Bubba Watson used a steady putter and prodigious drives to overcome 20-year-old Jordan Spieth and win his second Masters Tournament title in fewer attempts than any golfer since Arnold Palmer 54 years ago.
Watson, 35, shot a 3-under-par 69 yesterday, taking fewer putts than all but two players in the field to pull away for a three-stroke win at Augusta National Golf Club in Georgia. He finished with a four-round total of 8 under 280, preventing Spieth from becoming the youngest player to win one of the sport’s four major championships since 1931. Spieth and fellow Masters rookie Jonas Blixt of Sweden finished 5 under par.
Watson, born in Bagdad, Florida, is the 17th golfer to claim multiple Masters titles, and only Horton Smith, who captured the first and third tournaments in 1934 and 1936, got two wins in fewer attempts. Palmer, like Watson, won the second of his four Masters titles in his sixth attempt in 1960.
“A small town guy named Bubba now has two green jackets, it’s pretty wild,” Watson, said after being presented with the ceremonial blazer given to Masters champions.
Watson, who entered yesterday’s final round tied for the lead with Spieth at 5 under, receives $1.62 million for his sixth career win. He rebounded from a third-round 74 to equal the largest margin of victory at the Masters since a 12-stroke win by Tiger Woods in 1997. Watson started crying as he hugged his caddie after his final putt for a par on the 18th green.
Watson then scooped up his 2-year-old son, Caleb, in his arms and embraced his wife Angie before taking a celebratory lap around the green and slapping hands with fans. Watson’s wife wasn’t in attendance for his win in 2012, as the couple had adopted Caleb two weeks before the tournament.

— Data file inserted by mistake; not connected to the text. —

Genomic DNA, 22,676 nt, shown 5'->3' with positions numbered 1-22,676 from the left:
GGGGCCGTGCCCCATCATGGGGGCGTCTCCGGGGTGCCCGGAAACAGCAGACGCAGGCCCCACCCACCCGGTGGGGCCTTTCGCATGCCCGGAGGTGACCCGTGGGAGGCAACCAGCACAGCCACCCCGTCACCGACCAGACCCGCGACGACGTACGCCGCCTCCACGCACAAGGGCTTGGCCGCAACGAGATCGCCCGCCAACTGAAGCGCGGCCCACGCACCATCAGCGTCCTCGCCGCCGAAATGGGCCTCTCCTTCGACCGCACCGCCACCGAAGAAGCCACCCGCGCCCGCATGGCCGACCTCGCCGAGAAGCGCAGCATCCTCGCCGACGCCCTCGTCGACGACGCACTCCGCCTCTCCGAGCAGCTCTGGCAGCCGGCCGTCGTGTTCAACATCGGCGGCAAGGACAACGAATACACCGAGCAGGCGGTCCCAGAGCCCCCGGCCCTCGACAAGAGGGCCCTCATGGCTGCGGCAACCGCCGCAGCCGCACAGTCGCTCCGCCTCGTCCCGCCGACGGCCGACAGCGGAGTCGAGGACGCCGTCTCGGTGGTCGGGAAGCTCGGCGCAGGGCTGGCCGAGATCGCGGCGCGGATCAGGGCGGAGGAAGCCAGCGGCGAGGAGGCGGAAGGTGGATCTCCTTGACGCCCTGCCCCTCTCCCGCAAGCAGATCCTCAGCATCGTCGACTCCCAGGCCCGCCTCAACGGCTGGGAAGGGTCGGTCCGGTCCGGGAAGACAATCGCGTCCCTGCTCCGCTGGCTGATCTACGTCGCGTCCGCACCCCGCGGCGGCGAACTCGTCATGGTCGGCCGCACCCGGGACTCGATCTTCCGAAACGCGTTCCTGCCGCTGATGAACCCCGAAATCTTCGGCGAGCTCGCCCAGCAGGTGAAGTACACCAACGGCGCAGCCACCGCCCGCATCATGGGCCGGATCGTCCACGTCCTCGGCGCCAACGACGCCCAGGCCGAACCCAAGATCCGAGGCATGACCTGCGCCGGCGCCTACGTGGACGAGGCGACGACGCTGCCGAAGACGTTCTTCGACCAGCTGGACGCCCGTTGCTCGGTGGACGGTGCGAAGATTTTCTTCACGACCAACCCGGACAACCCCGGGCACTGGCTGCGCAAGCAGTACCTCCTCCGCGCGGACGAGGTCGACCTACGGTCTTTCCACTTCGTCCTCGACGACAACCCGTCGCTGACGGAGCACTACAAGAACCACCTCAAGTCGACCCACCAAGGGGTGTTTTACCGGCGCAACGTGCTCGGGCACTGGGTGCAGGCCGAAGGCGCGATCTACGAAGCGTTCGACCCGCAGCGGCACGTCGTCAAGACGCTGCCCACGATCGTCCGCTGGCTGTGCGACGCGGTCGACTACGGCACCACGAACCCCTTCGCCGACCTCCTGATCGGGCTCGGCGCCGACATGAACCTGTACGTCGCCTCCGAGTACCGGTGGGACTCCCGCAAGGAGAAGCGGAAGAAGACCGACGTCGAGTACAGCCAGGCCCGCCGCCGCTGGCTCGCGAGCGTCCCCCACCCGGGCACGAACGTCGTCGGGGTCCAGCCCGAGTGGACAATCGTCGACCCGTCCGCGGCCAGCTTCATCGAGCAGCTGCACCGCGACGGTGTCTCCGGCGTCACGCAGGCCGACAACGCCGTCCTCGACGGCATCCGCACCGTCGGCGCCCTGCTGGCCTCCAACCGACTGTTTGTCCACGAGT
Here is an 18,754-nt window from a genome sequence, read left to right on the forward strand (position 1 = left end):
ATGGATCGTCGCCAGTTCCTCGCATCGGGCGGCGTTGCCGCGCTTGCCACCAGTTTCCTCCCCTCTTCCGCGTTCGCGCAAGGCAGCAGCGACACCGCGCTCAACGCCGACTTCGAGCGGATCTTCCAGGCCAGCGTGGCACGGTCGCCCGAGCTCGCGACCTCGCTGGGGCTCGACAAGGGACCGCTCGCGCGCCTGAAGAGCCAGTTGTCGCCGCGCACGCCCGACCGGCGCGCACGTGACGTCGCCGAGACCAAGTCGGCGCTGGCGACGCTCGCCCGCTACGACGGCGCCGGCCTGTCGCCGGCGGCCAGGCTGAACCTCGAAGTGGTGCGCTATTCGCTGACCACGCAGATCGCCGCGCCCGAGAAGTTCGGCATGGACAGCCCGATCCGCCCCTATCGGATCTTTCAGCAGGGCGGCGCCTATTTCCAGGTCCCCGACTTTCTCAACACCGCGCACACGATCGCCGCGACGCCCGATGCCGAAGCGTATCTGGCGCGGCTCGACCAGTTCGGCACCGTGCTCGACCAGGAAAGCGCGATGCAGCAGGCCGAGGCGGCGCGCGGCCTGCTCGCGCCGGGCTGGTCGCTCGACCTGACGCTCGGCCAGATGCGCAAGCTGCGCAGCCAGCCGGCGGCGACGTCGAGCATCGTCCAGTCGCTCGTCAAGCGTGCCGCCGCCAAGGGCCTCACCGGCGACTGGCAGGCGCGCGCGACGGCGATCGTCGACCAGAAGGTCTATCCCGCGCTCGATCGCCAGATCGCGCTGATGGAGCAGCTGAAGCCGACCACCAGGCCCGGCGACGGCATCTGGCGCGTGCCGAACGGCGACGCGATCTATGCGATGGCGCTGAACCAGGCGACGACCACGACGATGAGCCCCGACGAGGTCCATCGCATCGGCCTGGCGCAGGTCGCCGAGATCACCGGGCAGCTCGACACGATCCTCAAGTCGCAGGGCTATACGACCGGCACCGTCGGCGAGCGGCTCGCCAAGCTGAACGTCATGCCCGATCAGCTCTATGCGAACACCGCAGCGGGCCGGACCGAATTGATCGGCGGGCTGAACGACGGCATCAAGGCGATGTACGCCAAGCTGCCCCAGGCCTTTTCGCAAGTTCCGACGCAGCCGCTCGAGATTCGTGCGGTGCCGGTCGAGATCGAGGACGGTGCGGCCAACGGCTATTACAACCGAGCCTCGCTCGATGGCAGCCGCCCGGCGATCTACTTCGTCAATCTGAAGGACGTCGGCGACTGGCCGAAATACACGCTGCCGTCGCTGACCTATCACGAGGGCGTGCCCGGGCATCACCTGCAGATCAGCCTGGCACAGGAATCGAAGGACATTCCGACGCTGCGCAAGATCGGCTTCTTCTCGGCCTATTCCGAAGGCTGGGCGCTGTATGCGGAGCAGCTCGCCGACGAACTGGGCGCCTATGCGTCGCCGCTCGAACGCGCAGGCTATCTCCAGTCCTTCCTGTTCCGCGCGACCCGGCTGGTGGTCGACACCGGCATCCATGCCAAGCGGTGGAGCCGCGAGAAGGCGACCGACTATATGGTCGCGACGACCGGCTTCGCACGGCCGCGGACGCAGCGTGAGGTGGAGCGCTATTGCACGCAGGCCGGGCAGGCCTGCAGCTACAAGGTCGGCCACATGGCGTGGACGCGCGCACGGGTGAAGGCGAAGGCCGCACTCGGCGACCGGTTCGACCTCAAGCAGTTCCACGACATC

“Playing this way was a lot easier coming down the last few holes, especially the last hole, knowing that I had a couple shots to play with,” said Watson, who won the 2012 Masters in a playoff when he hooked an approach shot from deep in the magnolia trees off the 10th hole that landed on the green to save a championship-winning par. “The shot out of the woods made me famous, but this one was a lot better for me and my nerves and my family.”
Watson made five birdies yesterday, including two in a row at the eighth and ninth holes, where he went from two shots behind Spieth to two shots ahead. Spieth had started the round with birdies on three of the first seven holes, including holing out from a bunker on the par-3 fourth hole.
“I got off to a kind of dream start for Sunday at Augusta,” Spieth said. “It’s so hard to play the first seven holes well out here and I was 3 under. If you told me that when I woke up, I’d tell you it was difficult for me to not win. Holes eight and nine were the turning points of the day.”
Spieth still trailed by only one stroke before making a bogey at the par-3 12th hole -- the middle of a three-hole stretch known as Amen Corner -- when his tee shot rolled back into Rae’s Creek in front of the green.
Watson pushed his lead to three strokes with another birdie at the par-5 13th, where he hit a sand wedge for his second shot after a drive around the dogleg on the 510-yard hole that Spieth said was probably 100 yards past his tee shot. Watson, with his self-taught swing and pink driver, led the tournament field in driving distance with a 306-yard average.